From GEM to D-GEM

Capgemini’s original GEM (Global Enterprise Model) was used for solutioning and driving transformation within BPO clients prior to the advent of intelligent automation technologies. Its transformation focus was on improving the end-to-end process and eliminating exceptions. It aimed to introduce best-in-class processes while optimizing the location mix and improving domain competencies and reflected the need to drive standardization and lean processes to deliver efficiency.

While the focus of D-GEM remains the introduction of “best-in-class” processes, best-in-class has now been updated to take into account Intelligent Automation technologies, and the transformation focus has changed to the application of automation to facilitate best-in-class. For example, industrialization of the inputs needs to be taken into account at an early stage if downstream processes are to be automated at scale. Alongside the efficiency focus on eliminating waste, it also looks to use technology to improve the user experience. For instance, rather than eliminating non-standard reporting as has often been a focus in the past, deployment of reporting tools and services on top of standardized inputs and data can enhance the user experience by allowing them to produce their own one-off reports based on consistent and accurate information.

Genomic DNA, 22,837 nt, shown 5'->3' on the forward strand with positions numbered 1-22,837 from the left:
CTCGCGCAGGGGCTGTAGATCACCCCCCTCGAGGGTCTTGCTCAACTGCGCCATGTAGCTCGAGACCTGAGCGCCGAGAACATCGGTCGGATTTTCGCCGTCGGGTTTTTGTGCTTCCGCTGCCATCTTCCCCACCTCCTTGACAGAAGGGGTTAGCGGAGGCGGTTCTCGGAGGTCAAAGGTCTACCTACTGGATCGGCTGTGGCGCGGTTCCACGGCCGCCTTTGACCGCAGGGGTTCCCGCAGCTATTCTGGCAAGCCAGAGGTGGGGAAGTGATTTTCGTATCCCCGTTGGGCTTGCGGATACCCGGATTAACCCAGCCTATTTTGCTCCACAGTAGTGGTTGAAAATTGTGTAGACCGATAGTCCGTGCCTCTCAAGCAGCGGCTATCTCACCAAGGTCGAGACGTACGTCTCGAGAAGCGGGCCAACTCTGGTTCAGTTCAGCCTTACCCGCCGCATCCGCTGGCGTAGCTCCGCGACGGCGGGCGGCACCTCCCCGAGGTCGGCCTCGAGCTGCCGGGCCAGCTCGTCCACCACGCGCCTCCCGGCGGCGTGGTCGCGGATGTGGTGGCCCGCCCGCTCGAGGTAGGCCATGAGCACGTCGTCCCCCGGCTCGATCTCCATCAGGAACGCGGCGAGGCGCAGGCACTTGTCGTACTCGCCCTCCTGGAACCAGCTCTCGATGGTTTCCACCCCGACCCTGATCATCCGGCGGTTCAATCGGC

D-GEM provides a portal for practitioners using the same seven levers as GEM, namely:

  • Grade Mix
  • Location Mix
  • Competencies
  • Digital Global Process Model
  • Technology
  • Pricing and Cost Allocations
  • Governance.